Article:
The word אבא means "Daddy". The word for father is אב, and the י at the end means "my". If you want to say "your father" etc. you start with אבי and then add the suffix ך --this is because אבי is also the construct form of אב . (Constructs may be in a later lesson, but I clicked on "strengthen skills" and I'm not sure what lesson this is.)
It is really fun too see how the semitic languages all do this in a slightly different way, like "imkha" in Hebrew, "emmak" in Arabic and "yimmokh" in Assyrian. All very concise and fine ways to insult your semitic friends. All you need for good insults in Hebrew is "imkha" and a couple animal names like "khamor", "kelev" and "gamal".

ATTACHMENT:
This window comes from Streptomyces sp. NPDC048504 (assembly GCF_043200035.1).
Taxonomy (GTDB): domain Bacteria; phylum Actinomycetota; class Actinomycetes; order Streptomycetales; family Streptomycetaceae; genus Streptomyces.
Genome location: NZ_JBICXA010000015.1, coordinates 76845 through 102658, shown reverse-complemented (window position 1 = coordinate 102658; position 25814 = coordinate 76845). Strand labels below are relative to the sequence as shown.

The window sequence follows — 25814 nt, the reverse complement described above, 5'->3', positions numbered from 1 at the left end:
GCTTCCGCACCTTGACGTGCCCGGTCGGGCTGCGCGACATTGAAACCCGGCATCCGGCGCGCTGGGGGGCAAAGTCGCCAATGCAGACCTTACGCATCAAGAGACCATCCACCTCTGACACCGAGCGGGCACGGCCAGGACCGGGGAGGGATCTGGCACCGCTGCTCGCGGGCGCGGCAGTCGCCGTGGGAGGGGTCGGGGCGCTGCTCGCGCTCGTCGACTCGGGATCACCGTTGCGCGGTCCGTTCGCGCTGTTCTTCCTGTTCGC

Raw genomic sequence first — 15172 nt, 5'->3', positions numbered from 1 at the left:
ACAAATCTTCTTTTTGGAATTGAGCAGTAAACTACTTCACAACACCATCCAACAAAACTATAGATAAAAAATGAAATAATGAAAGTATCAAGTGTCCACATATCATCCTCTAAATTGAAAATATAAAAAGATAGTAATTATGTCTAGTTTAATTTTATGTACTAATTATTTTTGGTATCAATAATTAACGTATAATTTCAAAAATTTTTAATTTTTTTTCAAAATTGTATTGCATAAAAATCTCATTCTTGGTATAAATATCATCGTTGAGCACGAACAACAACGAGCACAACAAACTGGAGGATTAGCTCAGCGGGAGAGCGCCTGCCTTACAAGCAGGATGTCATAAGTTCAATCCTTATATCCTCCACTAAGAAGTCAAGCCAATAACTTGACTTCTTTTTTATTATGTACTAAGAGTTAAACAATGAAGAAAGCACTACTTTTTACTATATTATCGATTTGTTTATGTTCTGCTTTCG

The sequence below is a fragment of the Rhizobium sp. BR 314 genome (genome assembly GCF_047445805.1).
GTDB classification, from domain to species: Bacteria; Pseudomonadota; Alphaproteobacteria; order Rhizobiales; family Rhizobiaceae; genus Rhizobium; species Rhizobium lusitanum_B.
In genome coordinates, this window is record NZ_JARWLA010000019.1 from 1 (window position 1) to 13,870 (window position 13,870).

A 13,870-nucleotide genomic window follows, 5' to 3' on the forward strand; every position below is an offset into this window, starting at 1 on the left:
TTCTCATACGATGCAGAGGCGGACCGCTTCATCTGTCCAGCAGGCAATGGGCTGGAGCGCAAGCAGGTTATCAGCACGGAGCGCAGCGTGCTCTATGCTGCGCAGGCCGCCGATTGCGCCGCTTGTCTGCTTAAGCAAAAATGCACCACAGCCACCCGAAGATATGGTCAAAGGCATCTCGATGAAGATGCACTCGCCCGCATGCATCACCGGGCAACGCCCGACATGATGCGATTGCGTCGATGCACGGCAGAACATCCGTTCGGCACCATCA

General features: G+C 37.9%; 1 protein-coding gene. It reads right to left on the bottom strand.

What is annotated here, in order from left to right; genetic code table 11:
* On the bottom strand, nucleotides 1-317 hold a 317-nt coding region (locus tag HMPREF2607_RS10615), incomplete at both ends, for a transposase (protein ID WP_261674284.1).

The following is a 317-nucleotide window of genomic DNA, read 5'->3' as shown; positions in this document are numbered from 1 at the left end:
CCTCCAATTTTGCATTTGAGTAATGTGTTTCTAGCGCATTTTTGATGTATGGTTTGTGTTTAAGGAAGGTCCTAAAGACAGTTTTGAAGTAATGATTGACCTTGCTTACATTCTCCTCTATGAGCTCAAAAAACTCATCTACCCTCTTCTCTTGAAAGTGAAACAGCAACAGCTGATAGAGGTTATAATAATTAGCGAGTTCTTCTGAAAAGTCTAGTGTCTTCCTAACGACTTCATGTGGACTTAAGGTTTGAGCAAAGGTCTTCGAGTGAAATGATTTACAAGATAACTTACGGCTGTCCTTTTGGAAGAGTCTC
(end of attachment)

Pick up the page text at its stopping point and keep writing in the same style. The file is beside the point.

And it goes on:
The problem is, words can't be neuter in Hebrew. So ילד means "child", but is male, so it means a boy. But there is also the word בן that means boy (it also means son, but that's besides this point). And it's like, if you say בן, you are being more specific. If you wanted to talk about a child generally, you would say ילד. If you wanted to talk about a girl you would say ילדה or בת. And ילדה can't describe a general child with an unspecified gender because life and language are unfair. :-(
The author Amos Oz once told about a story he wrote, with the opening sentence תחילה רגשו הכפרים. It was translated to English, he told, as "It began with the outbreak of rebelliousness in the villages". 3:10, though granted it's literature, and I'm not sure this English translation is as concise as it could and should have been.